“You made it!” I lean over and hug her, taking care not to wrinkle her outfit. “I was beginning to wonder.”
“Rush-hour traffic. What’s up with the Friday-afternoon wedding-reception thing?”
“Groom’s family. It was their idea. Ranya couldn’t convince Dodi’s mom that a curse wouldn’t befall the next seven generations of the El Hoffi clan if they scheduled the ceremony on a Saturday or Sunday like normal people. She insisted they have the wedding on Holy Friday. Even if they had to start a full two hours later than scheduled.”
Sophie just shakes her head before her features scrunch up with excitement. “Are you psyched for Cancún, or what?” She squeezes the life out of my arms.
“Oh my God, it’s all I can think about.” It’s true. This vacation will be the first weeklong stretch of my entire existence where my parents won’t be following up on my exact whereabouts every fifteen minutes (an exaggeration, but only slightly). I realize that at twenty-two I may seem marginally pathetic, but that’s just how it is. It also explains why fantasizing about this trip has overtaken surfing Shopbop.com for the latest in funky clubwear as my number-one means-of-procrastination-when-I-should-be-doing-controls-testing activity.
“Have you talked to Ranya yet?” Sophie nods toward the staircase, snapping out of her rum-soaked reverie and back to the Arab-fest at hand. “How’s she feeling? Floating on air? Or does she just want to skip all this and go straight to the Bahamas?”
“What, are you kidding me? She’s petrified.”
I gape at her incredulously. “What do you think?”
She stops, her features paused midexpression as though she were giving the question some serious thought.
“Not the wedding night?” Sophie looks genuinely perplexed.
“Of course the wedding night!” I smack my hand against my lips as soon as the words escape them. I don’t think anyone heard me. They’re still too busy clapping and snapping their fingers to the music. The more obnoxious of the male guests are swinging white kerchiefs over their heads and gyrating their hips awkwardly every time the belly dancer shimmies up to them.
“She can’t possibly still be a virgin.”
“Sophe, have you met my cousin?” I study her for a full ten seconds, denoting just how nuts I think she sounds. “Of course she is.”
“But she’s been engaged for a year . . . and isn’t she, like, thirty?”
“Thirty-one, actually, and up until five this afternoon, still living at home.”
Sophie may be my best friend of twelve and a half years, but she’s also fifth-generation Lebanese-Canadian, and Episcopalian, so she doesn’t get it. One of her uncles married an Italian woman, and a cousin got pregnant by her Haitian boyfriend, kept the baby, and moved to New York to become a catwalk makeup artist. That kind of thing just wouldn’t go down in Muslim families, even the more liberal ones like mine.
Except if you’re me, and you’ve been stubbornly seeing your ajnabi boyfriend for so long that you’ve effectively forced your parents to face facts and pray that you’ll at least get married soon, before you really embarrass them.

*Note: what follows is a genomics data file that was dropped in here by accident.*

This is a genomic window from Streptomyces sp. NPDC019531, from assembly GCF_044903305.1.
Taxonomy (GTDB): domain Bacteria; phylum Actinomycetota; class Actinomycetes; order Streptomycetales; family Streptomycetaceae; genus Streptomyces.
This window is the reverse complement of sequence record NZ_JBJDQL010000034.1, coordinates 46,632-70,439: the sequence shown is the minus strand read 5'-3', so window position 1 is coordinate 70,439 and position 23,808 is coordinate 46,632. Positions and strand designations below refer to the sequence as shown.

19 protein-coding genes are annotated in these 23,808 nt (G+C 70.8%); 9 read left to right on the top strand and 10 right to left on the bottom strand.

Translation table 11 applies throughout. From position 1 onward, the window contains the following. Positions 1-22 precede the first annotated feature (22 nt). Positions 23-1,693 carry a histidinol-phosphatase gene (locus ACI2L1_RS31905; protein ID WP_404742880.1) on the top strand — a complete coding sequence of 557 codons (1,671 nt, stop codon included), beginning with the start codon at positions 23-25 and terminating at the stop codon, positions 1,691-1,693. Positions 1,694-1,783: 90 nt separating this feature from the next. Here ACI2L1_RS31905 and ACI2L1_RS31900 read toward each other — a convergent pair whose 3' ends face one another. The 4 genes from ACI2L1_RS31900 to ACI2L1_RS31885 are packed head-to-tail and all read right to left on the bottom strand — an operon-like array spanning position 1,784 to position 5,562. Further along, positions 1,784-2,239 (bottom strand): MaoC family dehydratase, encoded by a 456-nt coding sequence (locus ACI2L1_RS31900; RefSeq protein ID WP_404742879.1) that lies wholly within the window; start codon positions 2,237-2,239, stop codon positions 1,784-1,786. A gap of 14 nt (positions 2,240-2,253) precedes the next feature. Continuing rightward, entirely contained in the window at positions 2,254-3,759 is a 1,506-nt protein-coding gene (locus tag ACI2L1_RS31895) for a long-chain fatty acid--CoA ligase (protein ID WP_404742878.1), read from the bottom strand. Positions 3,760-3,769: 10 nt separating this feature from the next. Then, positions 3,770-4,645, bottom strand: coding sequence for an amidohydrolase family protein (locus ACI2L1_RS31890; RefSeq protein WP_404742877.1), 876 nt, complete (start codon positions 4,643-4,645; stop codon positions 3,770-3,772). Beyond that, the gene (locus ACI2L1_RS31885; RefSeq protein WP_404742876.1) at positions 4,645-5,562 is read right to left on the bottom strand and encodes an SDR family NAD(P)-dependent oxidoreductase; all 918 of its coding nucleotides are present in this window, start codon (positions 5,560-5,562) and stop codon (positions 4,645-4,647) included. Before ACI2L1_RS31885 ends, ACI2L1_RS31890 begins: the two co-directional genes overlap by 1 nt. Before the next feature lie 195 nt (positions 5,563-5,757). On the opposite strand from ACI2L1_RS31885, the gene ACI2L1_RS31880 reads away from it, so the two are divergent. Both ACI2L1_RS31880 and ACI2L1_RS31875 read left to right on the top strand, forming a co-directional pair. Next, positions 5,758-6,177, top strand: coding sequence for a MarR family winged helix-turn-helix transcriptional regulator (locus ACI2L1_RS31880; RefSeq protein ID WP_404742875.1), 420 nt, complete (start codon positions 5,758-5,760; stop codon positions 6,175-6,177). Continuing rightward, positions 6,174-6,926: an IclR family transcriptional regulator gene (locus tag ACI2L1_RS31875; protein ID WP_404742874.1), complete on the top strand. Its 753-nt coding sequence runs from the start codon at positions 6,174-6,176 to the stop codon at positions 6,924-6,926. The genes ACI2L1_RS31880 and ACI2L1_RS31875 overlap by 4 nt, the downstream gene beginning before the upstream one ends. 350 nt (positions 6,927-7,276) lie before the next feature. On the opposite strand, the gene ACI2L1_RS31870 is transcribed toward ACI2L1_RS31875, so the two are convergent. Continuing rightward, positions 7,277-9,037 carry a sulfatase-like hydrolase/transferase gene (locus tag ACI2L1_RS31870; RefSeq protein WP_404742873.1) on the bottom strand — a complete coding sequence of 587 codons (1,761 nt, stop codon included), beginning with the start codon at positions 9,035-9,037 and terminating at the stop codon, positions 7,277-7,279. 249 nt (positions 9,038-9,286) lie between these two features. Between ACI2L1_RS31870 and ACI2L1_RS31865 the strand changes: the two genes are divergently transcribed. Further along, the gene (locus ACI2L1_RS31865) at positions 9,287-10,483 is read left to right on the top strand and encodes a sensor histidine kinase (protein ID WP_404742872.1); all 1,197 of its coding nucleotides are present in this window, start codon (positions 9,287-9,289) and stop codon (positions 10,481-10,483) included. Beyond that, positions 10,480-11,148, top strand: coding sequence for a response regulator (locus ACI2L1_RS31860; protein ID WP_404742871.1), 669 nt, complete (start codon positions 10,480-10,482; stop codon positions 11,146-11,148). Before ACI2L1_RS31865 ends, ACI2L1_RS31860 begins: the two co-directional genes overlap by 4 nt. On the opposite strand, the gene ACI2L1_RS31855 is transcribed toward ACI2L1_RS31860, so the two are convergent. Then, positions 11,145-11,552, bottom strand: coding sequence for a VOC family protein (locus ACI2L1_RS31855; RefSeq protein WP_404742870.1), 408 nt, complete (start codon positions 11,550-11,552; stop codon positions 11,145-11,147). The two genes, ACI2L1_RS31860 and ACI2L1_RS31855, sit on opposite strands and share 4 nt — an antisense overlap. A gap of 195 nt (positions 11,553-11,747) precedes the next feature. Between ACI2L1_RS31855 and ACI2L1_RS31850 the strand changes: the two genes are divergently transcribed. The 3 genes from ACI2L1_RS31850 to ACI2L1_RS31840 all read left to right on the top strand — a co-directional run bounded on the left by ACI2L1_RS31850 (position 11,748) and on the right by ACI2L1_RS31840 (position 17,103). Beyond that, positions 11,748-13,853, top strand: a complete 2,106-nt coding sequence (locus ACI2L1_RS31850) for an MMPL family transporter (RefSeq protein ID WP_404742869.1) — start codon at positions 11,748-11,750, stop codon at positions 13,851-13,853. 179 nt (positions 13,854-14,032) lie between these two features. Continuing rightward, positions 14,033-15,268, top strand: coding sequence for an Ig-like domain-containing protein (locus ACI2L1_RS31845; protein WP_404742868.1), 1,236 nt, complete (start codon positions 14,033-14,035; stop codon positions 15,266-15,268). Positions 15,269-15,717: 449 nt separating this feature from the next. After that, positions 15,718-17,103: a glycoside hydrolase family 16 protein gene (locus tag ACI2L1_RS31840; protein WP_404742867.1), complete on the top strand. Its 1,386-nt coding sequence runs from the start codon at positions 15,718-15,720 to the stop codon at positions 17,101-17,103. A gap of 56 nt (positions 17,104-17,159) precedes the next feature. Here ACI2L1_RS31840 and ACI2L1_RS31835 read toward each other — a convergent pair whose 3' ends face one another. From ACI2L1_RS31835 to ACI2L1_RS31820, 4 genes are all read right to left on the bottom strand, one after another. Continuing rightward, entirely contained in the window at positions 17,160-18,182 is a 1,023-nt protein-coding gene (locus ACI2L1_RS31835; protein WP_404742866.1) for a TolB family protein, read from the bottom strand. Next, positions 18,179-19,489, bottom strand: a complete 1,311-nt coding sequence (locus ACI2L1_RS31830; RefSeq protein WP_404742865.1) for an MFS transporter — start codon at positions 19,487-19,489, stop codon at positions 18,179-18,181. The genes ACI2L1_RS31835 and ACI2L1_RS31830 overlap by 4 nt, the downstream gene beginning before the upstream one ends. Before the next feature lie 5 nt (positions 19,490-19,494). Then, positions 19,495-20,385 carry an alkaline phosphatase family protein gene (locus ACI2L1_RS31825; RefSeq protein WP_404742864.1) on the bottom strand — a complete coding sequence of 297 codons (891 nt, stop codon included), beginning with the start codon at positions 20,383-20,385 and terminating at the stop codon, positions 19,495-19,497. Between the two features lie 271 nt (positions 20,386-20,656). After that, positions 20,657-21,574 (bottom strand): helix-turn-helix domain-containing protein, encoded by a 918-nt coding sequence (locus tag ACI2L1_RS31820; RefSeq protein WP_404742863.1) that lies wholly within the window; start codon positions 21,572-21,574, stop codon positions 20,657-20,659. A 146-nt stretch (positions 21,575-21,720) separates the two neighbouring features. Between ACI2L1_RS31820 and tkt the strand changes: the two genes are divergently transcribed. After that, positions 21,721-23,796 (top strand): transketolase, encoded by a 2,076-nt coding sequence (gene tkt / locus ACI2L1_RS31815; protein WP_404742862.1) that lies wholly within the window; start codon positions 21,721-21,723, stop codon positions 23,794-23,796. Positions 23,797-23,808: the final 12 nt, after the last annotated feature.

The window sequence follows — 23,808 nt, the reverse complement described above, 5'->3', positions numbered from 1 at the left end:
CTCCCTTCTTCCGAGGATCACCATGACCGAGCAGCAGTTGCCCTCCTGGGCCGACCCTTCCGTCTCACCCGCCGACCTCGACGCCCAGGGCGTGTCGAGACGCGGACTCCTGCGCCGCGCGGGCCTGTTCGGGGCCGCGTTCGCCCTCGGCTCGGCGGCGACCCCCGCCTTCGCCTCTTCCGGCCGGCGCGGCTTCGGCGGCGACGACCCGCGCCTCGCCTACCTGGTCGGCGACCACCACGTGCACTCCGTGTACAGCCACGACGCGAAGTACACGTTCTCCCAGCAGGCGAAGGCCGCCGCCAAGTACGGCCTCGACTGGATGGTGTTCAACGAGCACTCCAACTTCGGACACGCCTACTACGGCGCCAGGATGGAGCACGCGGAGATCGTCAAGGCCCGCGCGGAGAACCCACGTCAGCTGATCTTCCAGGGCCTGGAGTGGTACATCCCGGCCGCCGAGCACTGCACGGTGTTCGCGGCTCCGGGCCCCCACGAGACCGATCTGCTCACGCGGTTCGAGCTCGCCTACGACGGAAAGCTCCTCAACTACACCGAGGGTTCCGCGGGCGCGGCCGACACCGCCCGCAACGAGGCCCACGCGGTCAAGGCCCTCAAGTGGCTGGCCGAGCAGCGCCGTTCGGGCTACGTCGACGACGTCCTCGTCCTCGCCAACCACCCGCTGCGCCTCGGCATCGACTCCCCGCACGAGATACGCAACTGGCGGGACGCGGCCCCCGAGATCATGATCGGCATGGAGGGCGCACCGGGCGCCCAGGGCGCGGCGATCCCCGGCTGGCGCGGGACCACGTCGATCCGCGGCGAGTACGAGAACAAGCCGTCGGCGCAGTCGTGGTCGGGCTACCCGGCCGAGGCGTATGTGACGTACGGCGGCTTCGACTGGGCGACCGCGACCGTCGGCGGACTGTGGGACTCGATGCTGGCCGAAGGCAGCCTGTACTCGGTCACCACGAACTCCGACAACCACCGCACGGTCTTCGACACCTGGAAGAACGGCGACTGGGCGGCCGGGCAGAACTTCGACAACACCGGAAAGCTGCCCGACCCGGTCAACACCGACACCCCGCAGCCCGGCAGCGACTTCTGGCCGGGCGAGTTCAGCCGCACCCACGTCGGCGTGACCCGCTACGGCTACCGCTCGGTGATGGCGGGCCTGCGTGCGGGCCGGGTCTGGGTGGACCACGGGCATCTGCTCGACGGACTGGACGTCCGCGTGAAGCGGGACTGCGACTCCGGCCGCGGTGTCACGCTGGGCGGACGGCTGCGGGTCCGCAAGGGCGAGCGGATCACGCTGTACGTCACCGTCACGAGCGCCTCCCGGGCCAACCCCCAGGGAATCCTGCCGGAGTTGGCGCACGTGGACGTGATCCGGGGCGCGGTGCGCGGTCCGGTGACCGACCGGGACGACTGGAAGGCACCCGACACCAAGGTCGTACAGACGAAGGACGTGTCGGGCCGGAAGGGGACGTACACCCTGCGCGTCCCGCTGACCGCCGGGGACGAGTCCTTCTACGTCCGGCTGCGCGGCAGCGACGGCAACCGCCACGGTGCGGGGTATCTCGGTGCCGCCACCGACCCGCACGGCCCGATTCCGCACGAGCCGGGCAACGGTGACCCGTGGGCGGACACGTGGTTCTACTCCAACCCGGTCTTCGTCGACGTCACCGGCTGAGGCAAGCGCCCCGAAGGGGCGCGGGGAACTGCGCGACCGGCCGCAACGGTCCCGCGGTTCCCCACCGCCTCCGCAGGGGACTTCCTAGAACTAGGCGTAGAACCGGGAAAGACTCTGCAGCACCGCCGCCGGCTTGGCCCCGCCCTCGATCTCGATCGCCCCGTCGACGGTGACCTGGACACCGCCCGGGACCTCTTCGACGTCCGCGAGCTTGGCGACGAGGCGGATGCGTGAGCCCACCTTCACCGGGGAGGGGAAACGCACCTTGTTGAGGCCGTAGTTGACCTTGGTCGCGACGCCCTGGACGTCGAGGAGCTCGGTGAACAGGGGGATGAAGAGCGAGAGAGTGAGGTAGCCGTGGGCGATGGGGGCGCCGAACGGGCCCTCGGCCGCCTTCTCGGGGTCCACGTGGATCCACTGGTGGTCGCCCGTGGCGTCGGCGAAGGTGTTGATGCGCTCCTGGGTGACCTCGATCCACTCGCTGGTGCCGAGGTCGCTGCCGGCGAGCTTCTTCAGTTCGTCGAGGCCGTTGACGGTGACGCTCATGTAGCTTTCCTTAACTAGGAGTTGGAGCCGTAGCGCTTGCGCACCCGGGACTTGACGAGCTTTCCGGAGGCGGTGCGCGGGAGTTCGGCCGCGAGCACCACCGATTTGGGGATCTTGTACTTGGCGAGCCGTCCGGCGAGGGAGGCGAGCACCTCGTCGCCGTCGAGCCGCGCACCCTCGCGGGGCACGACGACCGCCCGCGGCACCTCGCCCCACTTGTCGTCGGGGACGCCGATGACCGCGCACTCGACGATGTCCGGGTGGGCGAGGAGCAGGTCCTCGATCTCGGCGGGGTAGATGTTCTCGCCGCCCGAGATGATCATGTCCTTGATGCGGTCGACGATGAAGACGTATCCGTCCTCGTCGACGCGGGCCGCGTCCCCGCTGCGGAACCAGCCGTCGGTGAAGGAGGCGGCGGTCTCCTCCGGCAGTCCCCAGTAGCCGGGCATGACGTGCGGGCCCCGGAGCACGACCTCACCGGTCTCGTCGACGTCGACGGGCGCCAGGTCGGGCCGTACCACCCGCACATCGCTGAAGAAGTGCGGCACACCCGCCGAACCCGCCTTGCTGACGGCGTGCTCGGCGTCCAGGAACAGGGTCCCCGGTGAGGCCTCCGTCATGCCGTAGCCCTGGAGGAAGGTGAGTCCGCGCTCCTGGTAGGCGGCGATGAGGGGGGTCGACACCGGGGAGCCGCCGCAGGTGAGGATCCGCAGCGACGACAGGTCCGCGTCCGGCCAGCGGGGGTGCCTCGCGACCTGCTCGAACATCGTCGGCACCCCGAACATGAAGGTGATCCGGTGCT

* * *
“I can’t take this anymore, Ali.” Sophie slips one foot out of a silver sandal and rubs it against the back of her leg.
“I know. I’d kill for the Macarena at this point.”
The waiters weave in between us, relaying back and forth between the ballroom and the kitchen, scooping up gutted remains of custard-filled pastry tulips, the final installment of a seven-course meal that lasted well over two hours. And now, unhampered by a feast fit for a gourmet chefs’ trade conference, the guests are in full-blown party mode. Like the seven waifish girls in too-short cocktail dresses, swinging their pelvises in a baladi swirl on the parquet dance floor in front of me.
“What is it with Lebanese women and too much makeup?” Sophie tucks her foot back into her shoe and leans forward, squinting to get a better look at the most enthusiastic of the butt-shakers, a woman five inches deep in Revlon Skinlights and navy blue eye shadow.
“You don’t remember her?” I nod discreetly at the streaked blonde in a crêpe de chine strapless dress, which is gaping dangerously around her flat chest. “That’s Maya, Auntie Suzie’s daughter. She’s the one who almost choked on a piece of baklava at Halla’s wedding last summer when you said you wished you could take a year off from college so you could help build houses for the poor in Africa.”
“Oh, right. Her.” Sophie crosses her arms over her flat abs. “Did she just come back from vacation?”
“That would be a generous dose of Fake Bake.”
Maya flings one hip in our direction, flipping her hair dramatically, and glowers at us as though she senses our presence. We both immediately clam up and grin, baring as many teeth as our outstretched lips would allow us. I contemplate telling Maya she looks anorexic in that dress, but decide against it since she’d most likely take it as a compliment.
Maya doesn’t smile back. She just swings her other hip in the opposite direction, where a cluster of admiring males are swaying unsteadily on their feet, looking like they can’t decide what to do with themselves.
“She’s been up there for five songs in a row,” Sophie whispers when Maya’s swirls and shimmies have sent her across to the other side of the dance floor.
Given that Arabic songs tend to run about twenty minutes each, that’s saying something.
“And she’s probably going to stay there until Yasser notices her.”
“Yasser’s here?” Unaccustomed to three-inch stilettos, Sophie snaps back and loses her footing, almost wiping out in front of all 637—I’d know, my mother helped organize the reception—of Ranya and Dodi’s guests. If she’d gotten her way, Sophie would’ve probably shown up in a Gap turtleneck à la Sharon Stone and a tasteful skirt, with maybe a swipe of sheer Body Shop lip gloss across her lips. Better yet, she wouldn’t have shown up at all.
“I have to get out of here.”
I can feel the cogs in her brain turning. She’s eyeing the white linen tablecloth draped over the nearest empty table like it might hold the key to her salvation.
“Your mother will strangle you, Sophe, and me for letting you get away.”